“It’s never been as good as that first Beatles series he did….”

Back to the matter in hand…

We chose an artist who managed a run of eight great albums in a row. This artist also managed two live albums in that time. Their back catalogue is desirable and is still relatively affordable.

But who has a great eight-album unbroken run?

We started with the obvious: The Beatles. 

“Thirteen albums. All classics” I stated confidently. 

“Hmm.” My friend Chris had a think. “Beatles For Sale” and “Yellow Submarine” are pretty average” he countered. 

He looked up the albums on his phone. “I know it’s a bit sacrilegious to say so, but they had kind of run out of puff at the time of Beatles For Sale – they’d been on tour a lot and it’s full of cover versions. The run from “Help!” to the one before Yellow Submarine – The White Album – is……..only six albums.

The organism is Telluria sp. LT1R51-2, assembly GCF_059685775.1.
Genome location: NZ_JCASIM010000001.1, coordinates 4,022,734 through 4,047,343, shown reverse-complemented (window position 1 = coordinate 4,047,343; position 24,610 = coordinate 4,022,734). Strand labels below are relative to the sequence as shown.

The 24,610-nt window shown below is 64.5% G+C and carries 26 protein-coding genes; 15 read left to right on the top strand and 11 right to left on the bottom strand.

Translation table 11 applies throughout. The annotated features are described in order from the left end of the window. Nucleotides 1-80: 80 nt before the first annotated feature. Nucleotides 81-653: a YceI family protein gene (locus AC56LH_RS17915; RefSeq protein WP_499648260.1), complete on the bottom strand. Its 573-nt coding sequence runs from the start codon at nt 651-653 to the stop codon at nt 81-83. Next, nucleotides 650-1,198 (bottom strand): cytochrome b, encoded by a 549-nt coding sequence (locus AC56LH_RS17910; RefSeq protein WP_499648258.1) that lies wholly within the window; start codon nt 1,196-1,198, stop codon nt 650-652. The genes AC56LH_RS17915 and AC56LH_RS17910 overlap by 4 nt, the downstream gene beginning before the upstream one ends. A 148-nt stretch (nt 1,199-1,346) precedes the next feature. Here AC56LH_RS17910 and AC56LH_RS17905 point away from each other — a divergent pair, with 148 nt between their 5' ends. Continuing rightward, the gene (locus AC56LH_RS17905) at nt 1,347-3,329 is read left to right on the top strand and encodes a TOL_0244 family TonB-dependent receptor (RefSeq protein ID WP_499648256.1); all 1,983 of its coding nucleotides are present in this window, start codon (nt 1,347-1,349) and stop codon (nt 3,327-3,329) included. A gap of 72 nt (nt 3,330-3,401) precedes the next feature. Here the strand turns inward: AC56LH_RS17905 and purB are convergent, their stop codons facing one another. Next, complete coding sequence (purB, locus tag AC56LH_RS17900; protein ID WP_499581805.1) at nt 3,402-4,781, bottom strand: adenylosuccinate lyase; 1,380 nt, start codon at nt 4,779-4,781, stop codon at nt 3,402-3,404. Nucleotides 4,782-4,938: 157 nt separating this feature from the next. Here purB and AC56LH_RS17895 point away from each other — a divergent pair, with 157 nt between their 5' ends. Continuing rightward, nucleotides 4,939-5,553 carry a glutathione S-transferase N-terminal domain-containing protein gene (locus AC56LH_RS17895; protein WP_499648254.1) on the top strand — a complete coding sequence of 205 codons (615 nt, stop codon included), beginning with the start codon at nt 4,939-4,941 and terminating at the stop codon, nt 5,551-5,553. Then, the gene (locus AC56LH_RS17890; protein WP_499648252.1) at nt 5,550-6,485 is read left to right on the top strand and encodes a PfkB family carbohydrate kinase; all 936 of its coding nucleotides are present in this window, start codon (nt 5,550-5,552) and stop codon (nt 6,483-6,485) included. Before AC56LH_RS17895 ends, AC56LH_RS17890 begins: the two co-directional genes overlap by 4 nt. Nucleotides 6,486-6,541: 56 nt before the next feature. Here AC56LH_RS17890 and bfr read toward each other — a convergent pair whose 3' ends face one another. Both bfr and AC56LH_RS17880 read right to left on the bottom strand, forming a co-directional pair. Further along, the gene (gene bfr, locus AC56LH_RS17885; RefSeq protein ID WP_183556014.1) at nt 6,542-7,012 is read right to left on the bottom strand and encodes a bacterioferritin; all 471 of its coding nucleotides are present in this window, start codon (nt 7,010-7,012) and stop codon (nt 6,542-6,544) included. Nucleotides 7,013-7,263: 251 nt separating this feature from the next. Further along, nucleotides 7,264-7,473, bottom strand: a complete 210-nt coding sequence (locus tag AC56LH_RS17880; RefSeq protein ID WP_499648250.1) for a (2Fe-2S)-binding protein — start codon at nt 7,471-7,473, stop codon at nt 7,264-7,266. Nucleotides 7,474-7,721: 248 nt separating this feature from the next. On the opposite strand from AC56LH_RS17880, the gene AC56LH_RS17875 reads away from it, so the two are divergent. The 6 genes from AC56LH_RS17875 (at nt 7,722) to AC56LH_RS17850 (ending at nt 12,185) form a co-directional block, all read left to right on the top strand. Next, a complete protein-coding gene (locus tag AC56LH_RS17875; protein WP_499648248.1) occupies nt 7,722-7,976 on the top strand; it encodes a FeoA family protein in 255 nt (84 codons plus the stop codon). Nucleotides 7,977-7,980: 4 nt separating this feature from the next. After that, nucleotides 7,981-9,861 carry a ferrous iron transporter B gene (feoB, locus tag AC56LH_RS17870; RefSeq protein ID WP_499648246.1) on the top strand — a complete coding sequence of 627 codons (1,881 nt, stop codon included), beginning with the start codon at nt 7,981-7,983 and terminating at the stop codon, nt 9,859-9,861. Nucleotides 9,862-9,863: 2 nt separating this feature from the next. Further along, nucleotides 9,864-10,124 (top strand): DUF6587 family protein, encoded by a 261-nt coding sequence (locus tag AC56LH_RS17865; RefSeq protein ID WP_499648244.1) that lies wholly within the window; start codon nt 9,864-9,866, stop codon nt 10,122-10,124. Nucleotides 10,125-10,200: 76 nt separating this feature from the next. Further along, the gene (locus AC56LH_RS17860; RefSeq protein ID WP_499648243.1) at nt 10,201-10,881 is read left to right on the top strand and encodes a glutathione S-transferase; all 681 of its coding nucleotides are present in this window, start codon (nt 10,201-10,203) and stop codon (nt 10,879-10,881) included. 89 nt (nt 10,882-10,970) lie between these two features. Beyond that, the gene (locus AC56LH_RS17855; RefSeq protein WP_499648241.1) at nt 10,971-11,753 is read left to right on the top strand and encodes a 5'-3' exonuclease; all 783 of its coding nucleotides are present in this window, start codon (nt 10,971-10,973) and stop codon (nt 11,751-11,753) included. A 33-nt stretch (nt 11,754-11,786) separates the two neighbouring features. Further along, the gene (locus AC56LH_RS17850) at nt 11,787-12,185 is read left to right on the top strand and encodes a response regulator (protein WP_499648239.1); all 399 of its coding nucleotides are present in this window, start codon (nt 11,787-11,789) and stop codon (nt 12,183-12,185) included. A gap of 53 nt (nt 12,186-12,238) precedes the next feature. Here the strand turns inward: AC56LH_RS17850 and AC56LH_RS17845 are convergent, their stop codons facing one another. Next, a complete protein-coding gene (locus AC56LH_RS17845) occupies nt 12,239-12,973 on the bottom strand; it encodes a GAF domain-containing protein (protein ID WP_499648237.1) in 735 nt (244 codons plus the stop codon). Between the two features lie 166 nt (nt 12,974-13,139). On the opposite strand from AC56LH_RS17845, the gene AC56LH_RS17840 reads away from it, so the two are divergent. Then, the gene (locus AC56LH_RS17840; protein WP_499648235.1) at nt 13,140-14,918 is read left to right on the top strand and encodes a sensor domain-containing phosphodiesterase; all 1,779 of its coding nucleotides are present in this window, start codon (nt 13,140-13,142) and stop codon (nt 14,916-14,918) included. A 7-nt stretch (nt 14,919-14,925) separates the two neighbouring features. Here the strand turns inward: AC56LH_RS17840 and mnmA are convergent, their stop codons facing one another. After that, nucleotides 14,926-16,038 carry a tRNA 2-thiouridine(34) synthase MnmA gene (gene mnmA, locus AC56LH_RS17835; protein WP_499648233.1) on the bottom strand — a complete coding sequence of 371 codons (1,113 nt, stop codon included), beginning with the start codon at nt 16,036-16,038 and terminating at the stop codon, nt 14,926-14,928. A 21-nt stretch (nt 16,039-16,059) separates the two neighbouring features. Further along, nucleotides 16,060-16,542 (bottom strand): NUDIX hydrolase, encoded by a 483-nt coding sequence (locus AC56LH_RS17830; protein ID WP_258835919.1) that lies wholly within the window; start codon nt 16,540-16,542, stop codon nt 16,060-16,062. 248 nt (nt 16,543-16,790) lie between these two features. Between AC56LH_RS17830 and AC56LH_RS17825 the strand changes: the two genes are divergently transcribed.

“Surely there are better runs than that?” I countered, “The Stones?”

“Not unless you think “His Satanic Majesties Request” or “Goats Head Soup” are all-time classics…” said Chris in a tone of voice that suggested if I did think that I would need my head examined. We put their best run at four albums from Beggar’s Banquet to Exile. 

“Dylan?”

We examined our phones again. We reckoned six albums up to “Blonde on Blonde”. Whilst decent enough, perhaps John Wesley Harding contained insufficient rock-solid Dylan bangers and thus fell short of classic status? 

“Neil Young?”

Wikipedia was getting a run out. We were in danger of increasing their funding need for the year. 

We decided Neil Young only managed three studio albums in a row before “Journey Through The Past” stunk the place out.